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Say goodbye to competition and hello to regulation…
Cable companies are a bunch of jerks. But you know what makes them less of a jerk? Their competition. The threat of leaving one cable company for another is what has gotten my bill lowered MANY times. In fact, I have a standing phone call every 6 months with my particular cable company that always results in a discount. Well, that might change because Comcast has agreed to buy Time Warner Cable for $45 billion.
Time Warner and Comcast Merger
The end result of this merger is that the company would be in a third of all homes in the US, becoming the biggest provider of cable TV and broadband connections. Comcast is doing this to compete with other cable providers like DirecTV and Dish Network, as well as telecoms like AT&T and Verizon who provide broadband and fiber services. The deal would result in Comcast tapping into the markets where TWC dominates, such as right here in Los Angeles.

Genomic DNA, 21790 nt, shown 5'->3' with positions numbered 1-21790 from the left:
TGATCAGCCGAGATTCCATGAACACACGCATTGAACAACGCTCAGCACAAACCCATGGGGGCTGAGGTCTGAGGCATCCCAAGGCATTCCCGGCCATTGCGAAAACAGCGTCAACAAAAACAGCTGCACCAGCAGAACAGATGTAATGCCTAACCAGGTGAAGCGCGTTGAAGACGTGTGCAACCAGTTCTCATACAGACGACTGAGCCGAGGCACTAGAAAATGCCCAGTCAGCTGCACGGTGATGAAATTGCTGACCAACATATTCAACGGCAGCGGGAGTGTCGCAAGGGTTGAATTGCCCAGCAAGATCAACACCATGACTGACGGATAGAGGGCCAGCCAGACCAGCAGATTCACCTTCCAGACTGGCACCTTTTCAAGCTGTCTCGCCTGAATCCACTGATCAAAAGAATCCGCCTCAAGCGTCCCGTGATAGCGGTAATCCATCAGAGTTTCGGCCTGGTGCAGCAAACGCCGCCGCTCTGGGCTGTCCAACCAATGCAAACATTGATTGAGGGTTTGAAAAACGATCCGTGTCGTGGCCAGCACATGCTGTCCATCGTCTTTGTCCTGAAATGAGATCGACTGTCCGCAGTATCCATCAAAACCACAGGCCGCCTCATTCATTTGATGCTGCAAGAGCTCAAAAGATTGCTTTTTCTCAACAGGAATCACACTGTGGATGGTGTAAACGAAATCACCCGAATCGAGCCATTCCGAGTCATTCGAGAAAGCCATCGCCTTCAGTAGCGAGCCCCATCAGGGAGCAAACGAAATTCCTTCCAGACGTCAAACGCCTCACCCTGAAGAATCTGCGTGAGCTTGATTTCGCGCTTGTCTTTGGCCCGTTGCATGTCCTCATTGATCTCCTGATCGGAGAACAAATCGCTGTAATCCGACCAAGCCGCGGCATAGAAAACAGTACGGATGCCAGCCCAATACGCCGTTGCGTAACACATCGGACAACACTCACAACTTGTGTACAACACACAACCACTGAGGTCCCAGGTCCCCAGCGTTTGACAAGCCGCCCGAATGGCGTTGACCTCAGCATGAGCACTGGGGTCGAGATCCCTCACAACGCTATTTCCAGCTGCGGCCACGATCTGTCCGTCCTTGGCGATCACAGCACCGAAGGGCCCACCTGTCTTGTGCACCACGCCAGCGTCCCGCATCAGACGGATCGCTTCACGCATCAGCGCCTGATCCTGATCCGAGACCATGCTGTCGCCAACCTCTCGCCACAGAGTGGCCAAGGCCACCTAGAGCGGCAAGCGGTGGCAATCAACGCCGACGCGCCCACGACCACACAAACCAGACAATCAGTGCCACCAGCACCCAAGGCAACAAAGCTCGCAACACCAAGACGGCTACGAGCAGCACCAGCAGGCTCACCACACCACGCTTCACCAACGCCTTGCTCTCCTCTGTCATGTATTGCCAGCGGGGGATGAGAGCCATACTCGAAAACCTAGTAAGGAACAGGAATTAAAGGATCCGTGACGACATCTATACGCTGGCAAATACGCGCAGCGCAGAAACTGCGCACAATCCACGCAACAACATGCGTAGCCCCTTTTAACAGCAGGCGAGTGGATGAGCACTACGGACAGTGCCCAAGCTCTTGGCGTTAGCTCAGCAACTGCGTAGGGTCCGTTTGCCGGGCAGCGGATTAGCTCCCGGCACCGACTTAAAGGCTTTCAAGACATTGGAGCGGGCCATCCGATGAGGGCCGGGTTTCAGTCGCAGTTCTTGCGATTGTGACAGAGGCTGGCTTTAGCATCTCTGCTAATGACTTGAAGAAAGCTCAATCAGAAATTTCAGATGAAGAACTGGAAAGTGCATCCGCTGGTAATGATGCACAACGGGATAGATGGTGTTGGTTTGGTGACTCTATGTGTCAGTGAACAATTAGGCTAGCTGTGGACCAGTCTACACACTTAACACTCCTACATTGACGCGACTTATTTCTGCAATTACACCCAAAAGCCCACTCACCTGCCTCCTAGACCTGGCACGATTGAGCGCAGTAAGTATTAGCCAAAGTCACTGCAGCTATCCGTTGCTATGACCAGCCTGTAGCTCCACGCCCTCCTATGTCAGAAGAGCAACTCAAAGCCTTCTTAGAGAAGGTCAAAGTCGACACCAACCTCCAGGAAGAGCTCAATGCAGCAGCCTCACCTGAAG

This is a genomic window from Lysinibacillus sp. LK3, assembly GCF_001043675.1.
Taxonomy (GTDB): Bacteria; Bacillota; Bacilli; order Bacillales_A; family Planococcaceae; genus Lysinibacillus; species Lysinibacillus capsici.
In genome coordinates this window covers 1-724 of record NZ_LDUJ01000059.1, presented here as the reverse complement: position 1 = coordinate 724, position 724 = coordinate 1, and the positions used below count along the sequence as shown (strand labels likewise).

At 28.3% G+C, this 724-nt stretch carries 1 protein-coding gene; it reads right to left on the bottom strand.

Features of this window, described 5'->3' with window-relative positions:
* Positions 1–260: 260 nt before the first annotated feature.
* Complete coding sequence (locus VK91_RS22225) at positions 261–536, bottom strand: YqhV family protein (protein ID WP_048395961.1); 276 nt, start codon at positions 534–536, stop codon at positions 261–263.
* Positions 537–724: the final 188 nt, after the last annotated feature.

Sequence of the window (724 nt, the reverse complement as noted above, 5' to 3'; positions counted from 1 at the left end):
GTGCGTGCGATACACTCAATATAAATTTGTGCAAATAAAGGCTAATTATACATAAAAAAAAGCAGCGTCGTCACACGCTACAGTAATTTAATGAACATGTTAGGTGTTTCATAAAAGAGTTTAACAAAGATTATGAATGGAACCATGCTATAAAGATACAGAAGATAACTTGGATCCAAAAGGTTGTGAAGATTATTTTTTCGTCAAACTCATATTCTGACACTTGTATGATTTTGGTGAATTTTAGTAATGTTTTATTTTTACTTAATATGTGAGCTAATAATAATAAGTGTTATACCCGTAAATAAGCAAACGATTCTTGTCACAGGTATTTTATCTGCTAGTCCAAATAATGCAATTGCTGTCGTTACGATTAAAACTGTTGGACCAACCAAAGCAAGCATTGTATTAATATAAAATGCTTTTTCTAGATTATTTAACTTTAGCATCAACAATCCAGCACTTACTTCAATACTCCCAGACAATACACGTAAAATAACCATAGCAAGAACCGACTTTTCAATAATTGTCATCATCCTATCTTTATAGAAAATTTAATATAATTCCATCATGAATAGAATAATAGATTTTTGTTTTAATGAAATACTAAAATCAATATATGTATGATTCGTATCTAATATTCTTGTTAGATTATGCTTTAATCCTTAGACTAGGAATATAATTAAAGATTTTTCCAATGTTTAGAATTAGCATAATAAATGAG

All that’s well and good and a great business move for Comcast, but let’s get down to the nitty-gritty. It’s a move that will ultimately hurt customers. How? Comcast will be THE GUY when it comes to getting cable TV and broadband internet in some locations. Want to get on the internet? You have to go through Comcast. Couple that with the recent FCC Net neutrality legal loss and you’ve got a scary situation. Comcast can sit on their throne of broadband connections and go, “Want the internet? We have the internet! The only catch is that we regulate your speed and exactly what you look at.” Want to binge watch something on Netflix or Hulu? That’s cool up until Comcast says it’s not, because remember—they control your internet and can do whatever the F they feel like. Want to watch YouTube videos in your browser? They’re going to load extra slow because YouTube isn’t in bed with Comcast.
Also, don’t let anybody tell you that this is great for anybody but the board members at Comcast. No amount of “We’ll have better WiFi!” will be able to lessen the impact of someone controlling a free and open internet.
Being the only game in town is great for the pockets of the Comcast chairpersons, but not so great on the pockets and lifestyle of the customers they serve.